China Ecommerce Market Summary
China is an innovative e-commerce market that is big and poised to get bigger
• China is arguably the world leader in e-commerce, boasting both huge sales volumes and high levels of innovation, particularly in mobile and social commerce.
• Some 64 percent of the Chinese population have shopped online,1 but this still leaves huge growth potential via the remaining one-third of citizens who are yet to make their first purchase.
• China eCommerce Market is based around ‘super-apps’, which allow users to socialize, shop, bank and pay for products within a single ecosystem. WeChat and Alipay dominate.
China eCommerce Market – China’s rising middle-class fuels strong sales growth prediction
China is home to a US $1.9 trillion business to consumer e-commerce market, the largest in the world. E-commerce accounts for 30 percent of total retail, and users spend an average of US $2,058 online each year – roughly half the amount citizens of
fellow e-commerce giants the U.S. and UK spend. Double-digit growth is projected to 2024, at a compound annual growth rate (CAGR) of 16.6 percent, one of the higher rates in our report. This growth is underpinned by a rising middle class, which is projected to reach 550 million people by 2022, a figure one and a half times the size of the entire U.S. population.
“China is a worldleading e-commerce market that boasts huge sales volumes, high innovation and a vibrant social and mobile commerce environment.”
The Chinese clock up hours on smartphones every day, making for a mobile-first shopping model
Citizens spend an estimated average of three hours and six minutes a day on their smartphones, a figure that is expected to rise to just under three and a half hours in 2022. It should therefore come as no surprise that China is a nation that prefers to shop via smartphone, with 64 percent of e-commerce completed on a mobile device.
Of these transactions, 65 percent are carried out on an app,11 making optimization for app-based e-commerce essential for incoming merchants. Social super-apps like WeChat, Pinduoduo and Douyin have made live streaming a key feature of Chinese
e-commerce, and its use is particularly dominant in the lucrative beauty market.
“Cross-border merchants need to remain aware of China’s unique import and tax rules”
Digital wallets rule in China, blending payments technology with tradition
Digital wallets are the primary e-commerce payment method in China, accounting for 59 percent of all completed transactions.13 This high uptake is supported by super-apps and sites integrating their own digital wallet payment systems – for example, WeChat Pay within WeChat, and Alipay within Alibaba, which allow for one-click e-commerce payments. Traditional elements of Chinese culture, such as red envelope money gifting, have been incorporated into these payment apps. Card is the second-most popular payment option, with a 21 percent market share, followed by bank transfers in third at 15 percent. Debit cards are preferred over credit.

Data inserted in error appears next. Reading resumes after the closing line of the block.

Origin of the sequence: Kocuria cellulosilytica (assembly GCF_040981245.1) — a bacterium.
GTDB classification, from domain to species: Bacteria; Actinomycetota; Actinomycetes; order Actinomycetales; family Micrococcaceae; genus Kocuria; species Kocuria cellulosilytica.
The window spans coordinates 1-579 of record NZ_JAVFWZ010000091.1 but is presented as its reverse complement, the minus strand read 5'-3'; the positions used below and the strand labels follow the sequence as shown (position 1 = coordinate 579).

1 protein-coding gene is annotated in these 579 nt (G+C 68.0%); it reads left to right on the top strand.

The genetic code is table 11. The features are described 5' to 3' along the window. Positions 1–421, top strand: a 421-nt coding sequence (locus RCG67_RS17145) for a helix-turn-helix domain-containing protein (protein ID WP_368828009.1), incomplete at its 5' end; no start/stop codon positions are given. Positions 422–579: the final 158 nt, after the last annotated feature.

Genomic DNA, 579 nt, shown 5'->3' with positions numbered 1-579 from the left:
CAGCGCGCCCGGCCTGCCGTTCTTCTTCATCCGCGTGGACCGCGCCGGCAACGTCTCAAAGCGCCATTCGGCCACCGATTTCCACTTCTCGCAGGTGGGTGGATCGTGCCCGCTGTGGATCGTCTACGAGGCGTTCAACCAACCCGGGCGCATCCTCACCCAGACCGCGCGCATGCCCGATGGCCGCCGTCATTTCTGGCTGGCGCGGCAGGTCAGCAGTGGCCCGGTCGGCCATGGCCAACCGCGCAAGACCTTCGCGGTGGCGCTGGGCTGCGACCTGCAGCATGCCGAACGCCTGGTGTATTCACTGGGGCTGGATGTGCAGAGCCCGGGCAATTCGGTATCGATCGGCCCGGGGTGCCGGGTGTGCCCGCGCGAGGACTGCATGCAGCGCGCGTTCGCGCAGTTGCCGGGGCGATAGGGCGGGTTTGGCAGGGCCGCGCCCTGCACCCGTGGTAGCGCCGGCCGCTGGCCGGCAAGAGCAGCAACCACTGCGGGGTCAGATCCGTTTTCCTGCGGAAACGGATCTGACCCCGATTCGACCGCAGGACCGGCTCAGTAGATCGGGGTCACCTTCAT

Cross-border e-commerce makes up one in five sales made by Chinese consumers
Despite the huge amount of choice, variety and innovation in China’s domestic e-commerce market, cross-border shopping is still an important feature of the country, with 39 percent of online shoppers having made a purchase from abroad. Cross-border e-commerce accounts for 13.5 percent of total e-commerce, with Japan (24 percent), the Australia (14 percent) and the U.S. (12 percent) the most popular overseas destinations to shop from.
China has a ‘positive list’ for approved e-commerce product categories that can be imported into the country with minimal customs and compliance requirements, and a preferential tax rate of 9.1 percent. To qualify, these items must be shipped to a bonded warehouse before they are sent on to the buyer.
China sets the pace for e-commerce trends and is years ahead of other nations
Group buying is on the rise in China, whereby shoppers access significant discounts and flash sales if they buy in groups.
The online ‘re-commerce’, or second-hand shopping market reached RMB 1 billion (US $156.3 million) in 2020. Re-commerce is set to overtake fast fashion by 2028. This is part of a wider cultural shift towards sustainability and acceptance of pre-owned goods. Chinese influencers such as Austin Li and Viya are still hugely important, but ‘key opinion consumers’
are fast emerging as rivals. Unlike influencers, key opinion consumers do not promote products for brands, or work in social media full-time. They instead occasionally give talks and reviews on items they have personally bought. They are viewed as everyday people giving honest reviews, with their opinions given more weight as a result.
@Report by JPMorgan